Get a hands-on review of this lens in the video above by Irene Rudnyk.
Sigma 200-500mm f/28 APO EX DG
I’ve always hated the look of this Sigma lens because it looks like it belongs on the top of a tank shooting missiles instead of in the hands of a photographer.
This lens remains the longest zoom to feature a f/2.8 max aperture. It also weighs 25 pounds and features a rechargeable battery to power the incredible zoom.
My favorite aspect of this crazy camera lens is that it doesn’t unscrew from its camera, the back of the lens unlocks so you can unscrew the camera out of the lens.
However, you really need to watch the above video in order to see what this ridiculous creature looks like.
See Matt Granger with this massive lens in the video above by PhotoNewsReviews.
Venus Optics Laowa 15mm f/4 Macro
I actually got the chance to use this macro lens a few years back, and everything they say is true. You can shoot from 0.2” away from your subject with this funky little lens and create a 1:1 magnification ratio.
It’s known as a wide angle lens and a macro lens because it does both. It comes with a shift mechanism to move the optics up or down the lens mount (hint: panoramas, anyone?).
Plus, I love a camera lens maker that thinks about the little people, the little people being broke photographers. The filter thread allows you to use filters easily without splurging on expensive square filter systems.
When you’re using this camera lens as a wide-angle, you’ll either love or hate the results. The center of your photo will be extremely sharp if you’re shooting at a close distance, but the corners of your shot may appear almost smudged like a painting.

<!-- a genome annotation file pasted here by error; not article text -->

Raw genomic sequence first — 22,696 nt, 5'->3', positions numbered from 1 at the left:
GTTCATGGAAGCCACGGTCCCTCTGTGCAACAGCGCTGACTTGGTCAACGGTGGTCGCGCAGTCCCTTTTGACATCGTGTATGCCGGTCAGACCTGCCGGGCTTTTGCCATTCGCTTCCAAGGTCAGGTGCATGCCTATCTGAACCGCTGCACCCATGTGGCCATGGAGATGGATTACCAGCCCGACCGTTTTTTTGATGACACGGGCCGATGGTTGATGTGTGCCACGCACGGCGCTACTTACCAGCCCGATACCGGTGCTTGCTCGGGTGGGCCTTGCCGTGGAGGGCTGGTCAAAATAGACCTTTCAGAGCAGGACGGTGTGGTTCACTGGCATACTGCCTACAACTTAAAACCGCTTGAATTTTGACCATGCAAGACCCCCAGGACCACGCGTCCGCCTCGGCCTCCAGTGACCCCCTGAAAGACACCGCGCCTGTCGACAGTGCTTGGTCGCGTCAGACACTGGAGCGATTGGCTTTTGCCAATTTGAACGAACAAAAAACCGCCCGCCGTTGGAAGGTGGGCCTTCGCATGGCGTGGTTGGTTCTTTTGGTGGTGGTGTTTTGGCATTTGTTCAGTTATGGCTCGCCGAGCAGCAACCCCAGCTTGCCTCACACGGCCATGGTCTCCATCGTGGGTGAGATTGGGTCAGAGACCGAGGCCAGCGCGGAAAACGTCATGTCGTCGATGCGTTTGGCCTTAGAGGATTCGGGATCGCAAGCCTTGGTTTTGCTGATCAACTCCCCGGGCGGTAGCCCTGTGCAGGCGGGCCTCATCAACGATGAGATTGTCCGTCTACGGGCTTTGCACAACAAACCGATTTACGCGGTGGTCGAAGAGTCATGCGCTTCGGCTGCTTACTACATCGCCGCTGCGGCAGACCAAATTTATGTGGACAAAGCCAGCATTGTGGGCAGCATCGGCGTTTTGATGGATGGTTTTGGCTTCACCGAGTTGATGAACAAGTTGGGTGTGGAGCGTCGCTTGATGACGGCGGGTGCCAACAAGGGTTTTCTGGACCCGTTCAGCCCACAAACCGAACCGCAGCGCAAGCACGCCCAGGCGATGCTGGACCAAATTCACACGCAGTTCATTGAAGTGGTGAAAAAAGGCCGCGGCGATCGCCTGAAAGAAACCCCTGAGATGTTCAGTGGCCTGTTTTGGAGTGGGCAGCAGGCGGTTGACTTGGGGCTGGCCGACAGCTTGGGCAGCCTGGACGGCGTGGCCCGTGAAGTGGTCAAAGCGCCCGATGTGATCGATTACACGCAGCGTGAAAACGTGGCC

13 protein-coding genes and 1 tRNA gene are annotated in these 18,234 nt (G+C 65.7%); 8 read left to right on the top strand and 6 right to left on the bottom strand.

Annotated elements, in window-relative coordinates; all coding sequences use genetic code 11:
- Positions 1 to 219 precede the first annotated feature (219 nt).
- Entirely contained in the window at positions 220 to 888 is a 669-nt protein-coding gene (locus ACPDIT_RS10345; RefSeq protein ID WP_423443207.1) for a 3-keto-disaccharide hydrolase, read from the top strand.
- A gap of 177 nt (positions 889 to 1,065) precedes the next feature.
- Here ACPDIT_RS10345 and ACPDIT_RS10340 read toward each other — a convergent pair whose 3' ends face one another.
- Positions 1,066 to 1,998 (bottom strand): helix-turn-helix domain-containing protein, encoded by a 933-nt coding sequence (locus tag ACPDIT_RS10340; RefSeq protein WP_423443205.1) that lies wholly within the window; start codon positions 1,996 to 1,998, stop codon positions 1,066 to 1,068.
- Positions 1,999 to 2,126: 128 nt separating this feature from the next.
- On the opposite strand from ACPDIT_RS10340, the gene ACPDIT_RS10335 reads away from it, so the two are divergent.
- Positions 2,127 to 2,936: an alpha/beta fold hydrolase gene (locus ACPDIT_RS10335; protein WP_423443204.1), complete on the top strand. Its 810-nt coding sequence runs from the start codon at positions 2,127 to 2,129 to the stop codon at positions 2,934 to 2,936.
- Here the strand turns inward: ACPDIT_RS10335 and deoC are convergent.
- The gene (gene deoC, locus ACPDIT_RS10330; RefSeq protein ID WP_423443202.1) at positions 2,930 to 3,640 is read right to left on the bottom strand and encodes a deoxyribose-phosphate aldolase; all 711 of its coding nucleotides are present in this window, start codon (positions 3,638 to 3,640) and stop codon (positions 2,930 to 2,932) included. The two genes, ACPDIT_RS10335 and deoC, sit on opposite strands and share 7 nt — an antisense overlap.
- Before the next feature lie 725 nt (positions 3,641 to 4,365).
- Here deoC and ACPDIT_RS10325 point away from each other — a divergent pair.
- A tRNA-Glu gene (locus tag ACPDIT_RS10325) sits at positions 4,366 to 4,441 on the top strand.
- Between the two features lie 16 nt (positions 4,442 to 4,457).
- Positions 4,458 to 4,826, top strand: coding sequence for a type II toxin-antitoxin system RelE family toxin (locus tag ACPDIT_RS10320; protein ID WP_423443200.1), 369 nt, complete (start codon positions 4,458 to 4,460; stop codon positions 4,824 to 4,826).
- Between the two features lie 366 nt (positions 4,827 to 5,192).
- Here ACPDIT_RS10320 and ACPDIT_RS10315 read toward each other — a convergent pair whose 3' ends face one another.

But, for a macro/wide-angle/do-it-all lens, it handles chromatic aberrations like a champion. Your shots may still suffer from chromatic aberrations in the corners (like the above-mentioned problem), but they will be very consistent, easy to take out in post-production, and won’t happen when shooting low contrast shots stopped down.
DSLR Video Shooter takes a closer look at this lens in the video above.
Canon EF 1200mm f/5.6L USM
One of these beautiful lenses was sold on B&H back in 2016 for just $180,000, which is a steal if you ask me.
It only took the lens 8 years on the market to sell (who woulda’ guessed).
This lens is the longest fixed telephoto lens ever built by Canon and it focuses down to 49.5-feet. It’s rumored that Canon never made more than 20 of these lenses, which helped me to understand why someone would buy this instead of a home.
The lenses were made in the 1990s, and Canon was only able to produce 2 of them a year thanks to the time it took to “grow fluorite crystals large enough to be ground and polished for use in the lens.”
It weighs 36 pounds, which also makes it the heaviest crazy camera lens on our list, and looks seriously hilarious when strapped onto a regular-sized DSLR.
Get a complete overview of this lens in the video above by B&H Photo Video.
Where to Buy Your Crazy Camera Lenses
Though many of these crazy camera lenses are tough to come by, you might be able to find a few of them on the used market.
And even if you can’t, the used market is a great place to find more traditional lenses that you can use every day.
I use Lensfinder for buying my used glass because it’s such an easy process.
Just logon to the site, search for what you need, and peruse the listings other folks have posted.
But unlike eBay, you don’t have to look through tons of unrelated search results (or pay tons of fees, either).
And unlike Craigslist, you don’t have to worry about scams because Lensfinder has built-in fraud protection. You also can communicate with sellers directly on the platform if you need to ask questions.
It’s just a clean, simple way to buy used gear. You can sell your old gear on Lensfinder and make a bit of money too!